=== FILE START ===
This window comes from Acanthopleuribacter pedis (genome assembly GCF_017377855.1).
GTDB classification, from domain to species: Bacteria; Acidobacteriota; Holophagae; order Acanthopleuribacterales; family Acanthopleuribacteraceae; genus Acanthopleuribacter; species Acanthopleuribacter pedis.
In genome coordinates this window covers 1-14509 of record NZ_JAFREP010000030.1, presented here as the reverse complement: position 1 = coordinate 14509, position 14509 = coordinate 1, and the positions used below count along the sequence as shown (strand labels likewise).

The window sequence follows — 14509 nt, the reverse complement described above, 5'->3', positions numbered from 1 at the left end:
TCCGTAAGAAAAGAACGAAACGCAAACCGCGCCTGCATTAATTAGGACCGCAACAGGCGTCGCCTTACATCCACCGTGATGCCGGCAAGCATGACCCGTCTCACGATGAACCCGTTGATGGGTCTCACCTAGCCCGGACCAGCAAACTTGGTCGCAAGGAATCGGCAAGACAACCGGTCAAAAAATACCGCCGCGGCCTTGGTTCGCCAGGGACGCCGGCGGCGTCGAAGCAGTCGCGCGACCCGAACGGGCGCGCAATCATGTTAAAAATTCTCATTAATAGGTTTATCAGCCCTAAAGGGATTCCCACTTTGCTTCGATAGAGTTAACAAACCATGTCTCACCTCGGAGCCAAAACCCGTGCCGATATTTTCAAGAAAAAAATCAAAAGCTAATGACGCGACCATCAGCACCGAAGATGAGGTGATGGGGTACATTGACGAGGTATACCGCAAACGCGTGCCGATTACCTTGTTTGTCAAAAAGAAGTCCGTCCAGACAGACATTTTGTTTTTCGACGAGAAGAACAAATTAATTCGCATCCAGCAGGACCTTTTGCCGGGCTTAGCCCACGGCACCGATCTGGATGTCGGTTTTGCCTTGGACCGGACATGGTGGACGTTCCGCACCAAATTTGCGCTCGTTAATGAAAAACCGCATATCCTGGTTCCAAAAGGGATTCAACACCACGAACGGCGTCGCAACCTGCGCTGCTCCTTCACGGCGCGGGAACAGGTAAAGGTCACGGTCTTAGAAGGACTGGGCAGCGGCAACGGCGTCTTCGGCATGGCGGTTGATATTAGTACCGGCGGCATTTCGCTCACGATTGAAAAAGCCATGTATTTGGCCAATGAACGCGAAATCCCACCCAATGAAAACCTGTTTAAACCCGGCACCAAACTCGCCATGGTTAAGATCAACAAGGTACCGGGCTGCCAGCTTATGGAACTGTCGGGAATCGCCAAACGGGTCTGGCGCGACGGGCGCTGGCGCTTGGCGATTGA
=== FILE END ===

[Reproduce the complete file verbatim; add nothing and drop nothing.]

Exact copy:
This window comes from Acanthopleuribacter pedis (genome assembly GCF_017377855.1).
GTDB classification, from domain to species: Bacteria; Acidobacteriota; Holophagae; order Acanthopleuribacterales; family Acanthopleuribacteraceae; genus Acanthopleuribacter; species Acanthopleuribacter pedis.
In genome coordinates this window covers 1-14509 of record NZ_JAFREP010000030.1, presented here as the reverse complement: position 1 = coordinate 14509, position 14509 = coordinate 1, and the positions used below count along the sequence as shown (strand labels likewise).

The window sequence follows — 14509 nt, the reverse complement described above, 5'->3', positions numbered from 1 at the left end:
TCCGTAAGAAAAGAACGAAACGCAAACCGCGCCTGCATTAATTAGGACCGCAACAGGCGTCGCCTTACATCCACCGTGATGCCGGCAAGCATGACCCGTCTCACGATGAACCCGTTGATGGGTCTCACCTAGCCCGGACCAGCAAACTTGGTCGCAAGGAATCGGCAAGACAACCGGTCAAAAAATACCGCCGCGGCCTTGGTTCGCCAGGGACGCCGGCGGCGTCGAAGCAGTCGCGCGACCCGAACGGGCGCGCAATCATGTTAAAAATTCTCATTAATAGGTTTATCAGCCCTAAAGGGATTCCCACTTTGCTTCGATAGAGTTAACAAACCATGTCTCACCTCGGAGCCAAAACCCGTGCCGATATTTTCAAGAAAAAAATCAAAAGCTAATGACGCGACCATCAGCACCGAAGATGAGGTGATGGGGTACATTGACGAGGTATACCGCAAACGCGTGCCGATTACCTTGTTTGTCAAAAAGAAGTCCGTCCAGACAGACATTTTGTTTTTCGACGAGAAGAACAAATTAATTCGCATCCAGCAGGACCTTTTGCCGGGCTTAGCCCACGGCACCGATCTGGATGTCGGTTTTGCCTTGGACCGGACATGGTGGACGTTCCGCACCAAATTTGCGCTCGTTAATGAAAAACCGCATATCCTGGTTCCAAAAGGGATTCAACACCACGAACGGCGTCGCAACCTGCGCTGCTCCTTCACGGCGCGGGAACAGGTAAAGGTCACGGTCTTAGAAGGACTGGGCAGCGGCAACGGCGTCTTCGGCATGGCGGTTGATATTAGTACCGGCGGCATTTCGCTCACGATTGAAAAAGCCATGTATTTGGCCAATGAACGCGAAATCCCACCCAATGAAAACCTGTTTAAACCCGGCACCAAACTCGCCATGGTTAAGATCAACAAGGTACCGGGCTGCCAGCTTATGGAACTGTCGGGAATCGCCAAACGGGTCTGGCGCGACGGGCGCTGGCGCTTGGCGATTGA